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Do you like politics? Do you know your Shakespeare? Then you're going to love MacBlair. The concept sounds gimmicky – Macbeth re-mastered, with Tony Blair in the title role and Gordon Brown as Banquo – but there's real depth and weight to writer Charlie Dupre's audacious tragi-comic adaptation. Employing a mix of Shakespearean text and newly-penned pentameters, Dupre delivers both humour and provocation, revealing in the process not just an appreciation of modern political history but a deep understanding of the Bard's original themes.

The parallels in the storylines only go so far – Gordon Brown, after all, did eventually become PM – but Dupre avoids the trap of overstretching the metaphor through slavish adherence to Shakespeare's plot. Instead, he draws gentle parallels; rather than Banquo's ghost, we have a chilling parade led by Dr David Kelly, while Duncan's murder is replaced by Blair's own blood-stained infamy – his decision to join the Iraq War. It's all done subtly, trusting the audience to understand, with a knowing reference and a familiar soliloquy enough to locate us within the original work.

There's a lot of humour to it, as well; some of the parallels are clever enough to trigger bursts of laughter, and the four actors all turn in fine pastiches of the political giants of the age. Dupre himself is impressive as Blair, perfectly capturing his strange mix of magnetic oratory and apparent disconnection from the real world. James Sanderson impresses with his sheer versatility, but is perhaps most memorable for a hilarious cameo as John Major; while Lorna Shaw and Matt Morrison also deliver fine performances in a number of roles, occasionally stepping off-stage and returning as a different character within the confines of a single scene.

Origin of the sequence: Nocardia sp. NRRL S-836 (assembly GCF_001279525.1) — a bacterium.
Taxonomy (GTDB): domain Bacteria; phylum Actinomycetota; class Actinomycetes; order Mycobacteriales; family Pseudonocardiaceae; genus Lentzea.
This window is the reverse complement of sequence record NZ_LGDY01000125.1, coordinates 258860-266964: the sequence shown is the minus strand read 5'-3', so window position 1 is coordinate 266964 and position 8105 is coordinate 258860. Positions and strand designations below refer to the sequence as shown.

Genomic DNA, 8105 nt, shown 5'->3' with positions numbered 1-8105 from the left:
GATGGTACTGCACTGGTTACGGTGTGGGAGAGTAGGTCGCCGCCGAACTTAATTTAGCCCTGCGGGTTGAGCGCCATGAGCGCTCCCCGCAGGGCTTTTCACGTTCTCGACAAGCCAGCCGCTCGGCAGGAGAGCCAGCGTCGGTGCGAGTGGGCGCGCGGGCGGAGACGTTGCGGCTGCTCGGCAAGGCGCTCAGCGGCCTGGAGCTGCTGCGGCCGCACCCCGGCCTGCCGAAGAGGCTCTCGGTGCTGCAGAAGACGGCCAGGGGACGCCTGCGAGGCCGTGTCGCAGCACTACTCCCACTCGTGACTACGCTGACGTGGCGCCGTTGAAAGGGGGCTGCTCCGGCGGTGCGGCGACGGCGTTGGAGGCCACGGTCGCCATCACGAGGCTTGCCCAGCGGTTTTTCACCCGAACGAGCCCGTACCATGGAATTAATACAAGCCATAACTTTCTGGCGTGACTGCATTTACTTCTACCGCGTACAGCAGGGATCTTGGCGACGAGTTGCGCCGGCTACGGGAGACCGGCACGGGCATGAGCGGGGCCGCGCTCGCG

It's a stylish production, slickly choreographed and impeccably rehearsed, played out before a backdrop of newspaper clippings which are cleverly flipped over to mark the passage of history. And the re-casting of the Three Witches as tabloid journalists is a masterstroke; doubling as stage-hands, they are a constant gleeful presence, clearly enjoying the destruction they have wrought and malevolently unconcerned by the human cost of it all.

There are just two things, I think, which hold Macblair back from being the five-star show it clearly may become. The first is that it lacks a little drive and tightness – the most forgivable of sins on what was, after all, a world-premiere night. But my second concern's more structural: that the character-defining Iraq War happens far later in the play than Duncan's murder does. As a result, there's an extended period when the Shakespearean references are spread too thin, leaving me wondering for a while whether we were ever going to return to the plot of Macbeth at all.

But these quibbles detract little from a generally triumphant production. Perhaps the greatest compliment I can pay Dupre is that I was sometimes racking my brains, trying to remember whether the words I'd just heard were his or Shakespeare's. And political geeks will love it too: the references and soundbites you'll remember from the Blair years are all there, whether to jeer or to enjoy. There's nothing wrong with a gimmick if it grows into something more – and MacBlair's inspired concept is just the starting-point, for a genuinely substantial, genuinely Shakespearean satire.